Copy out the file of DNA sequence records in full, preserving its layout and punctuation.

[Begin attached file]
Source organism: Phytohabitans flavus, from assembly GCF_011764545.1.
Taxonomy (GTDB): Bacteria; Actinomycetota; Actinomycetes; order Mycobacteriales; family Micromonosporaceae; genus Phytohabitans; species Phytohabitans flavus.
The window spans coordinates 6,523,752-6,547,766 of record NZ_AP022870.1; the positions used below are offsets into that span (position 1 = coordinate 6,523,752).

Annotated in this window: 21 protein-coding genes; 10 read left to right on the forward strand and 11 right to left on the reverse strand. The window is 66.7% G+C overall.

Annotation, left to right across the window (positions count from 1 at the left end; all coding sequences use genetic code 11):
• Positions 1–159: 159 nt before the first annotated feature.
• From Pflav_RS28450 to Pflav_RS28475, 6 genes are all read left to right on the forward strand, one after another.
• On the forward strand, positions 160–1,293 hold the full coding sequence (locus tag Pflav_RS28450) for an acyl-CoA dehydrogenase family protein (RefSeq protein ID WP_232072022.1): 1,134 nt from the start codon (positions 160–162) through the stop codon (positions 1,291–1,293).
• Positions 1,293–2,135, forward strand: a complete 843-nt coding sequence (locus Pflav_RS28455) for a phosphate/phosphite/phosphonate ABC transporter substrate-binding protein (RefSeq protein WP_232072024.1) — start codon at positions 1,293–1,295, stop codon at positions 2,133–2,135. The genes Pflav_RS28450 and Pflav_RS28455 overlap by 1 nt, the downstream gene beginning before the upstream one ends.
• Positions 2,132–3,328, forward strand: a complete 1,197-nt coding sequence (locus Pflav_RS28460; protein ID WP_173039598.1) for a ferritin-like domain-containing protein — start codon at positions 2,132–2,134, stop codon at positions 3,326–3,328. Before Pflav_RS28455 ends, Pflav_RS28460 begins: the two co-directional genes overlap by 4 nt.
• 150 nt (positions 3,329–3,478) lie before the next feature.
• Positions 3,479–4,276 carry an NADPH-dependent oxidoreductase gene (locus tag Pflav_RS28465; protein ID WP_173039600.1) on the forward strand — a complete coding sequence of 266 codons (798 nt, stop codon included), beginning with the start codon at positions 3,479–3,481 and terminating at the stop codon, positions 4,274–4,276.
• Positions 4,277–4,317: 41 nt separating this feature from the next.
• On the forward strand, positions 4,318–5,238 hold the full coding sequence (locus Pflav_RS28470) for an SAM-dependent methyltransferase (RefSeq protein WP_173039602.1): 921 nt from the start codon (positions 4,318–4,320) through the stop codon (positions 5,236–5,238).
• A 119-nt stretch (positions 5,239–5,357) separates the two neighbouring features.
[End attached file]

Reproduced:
Source organism: Phytohabitans flavus, from assembly GCF_011764545.1.
Taxonomy (GTDB): Bacteria; Actinomycetota; Actinomycetes; order Mycobacteriales; family Micromonosporaceae; genus Phytohabitans; species Phytohabitans flavus.
The window spans coordinates 6,523,752-6,547,766 of record NZ_AP022870.1; the positions used below are offsets into that span (position 1 = coordinate 6,523,752).

Annotated in this window: 21 protein-coding genes; 10 read left to right on the forward strand and 11 right to left on the reverse strand. The window is 66.7% G+C overall.

Annotation, left to right across the window (positions count from 1 at the left end; all coding sequences use genetic code 11):
• Positions 1–159: 159 nt before the first annotated feature.
• From Pflav_RS28450 to Pflav_RS28475, 6 genes are all read left to right on the forward strand, one after another.
• On the forward strand, positions 160–1,293 hold the full coding sequence (locus tag Pflav_RS28450) for an acyl-CoA dehydrogenase family protein (RefSeq protein ID WP_232072022.1): 1,134 nt from the start codon (positions 160–162) through the stop codon (positions 1,291–1,293).
• Positions 1,293–2,135, forward strand: a complete 843-nt coding sequence (locus Pflav_RS28455) for a phosphate/phosphite/phosphonate ABC transporter substrate-binding protein (RefSeq protein WP_232072024.1) — start codon at positions 1,293–1,295, stop codon at positions 2,133–2,135. The genes Pflav_RS28450 and Pflav_RS28455 overlap by 1 nt, the downstream gene beginning before the upstream one ends.
• Positions 2,132–3,328, forward strand: a complete 1,197-nt coding sequence (locus Pflav_RS28460; protein ID WP_173039598.1) for a ferritin-like domain-containing protein — start codon at positions 2,132–2,134, stop codon at positions 3,326–3,328. Before Pflav_RS28455 ends, Pflav_RS28460 begins: the two co-directional genes overlap by 4 nt.
• 150 nt (positions 3,329–3,478) lie before the next feature.
• Positions 3,479–4,276 carry an NADPH-dependent oxidoreductase gene (locus tag Pflav_RS28465; protein ID WP_173039600.1) on the forward strand — a complete coding sequence of 266 codons (798 nt, stop codon included), beginning with the start codon at positions 3,479–3,481 and terminating at the stop codon, positions 4,274–4,276.
• Positions 4,277–4,317: 41 nt separating this feature from the next.
• On the forward strand, positions 4,318–5,238 hold the full coding sequence (locus Pflav_RS28470) for an SAM-dependent methyltransferase (RefSeq protein WP_173039602.1): 921 nt from the start codon (positions 4,318–4,320) through the stop codon (positions 5,236–5,238).
• A 119-nt stretch (positions 5,239–5,357) separates the two neighbouring features.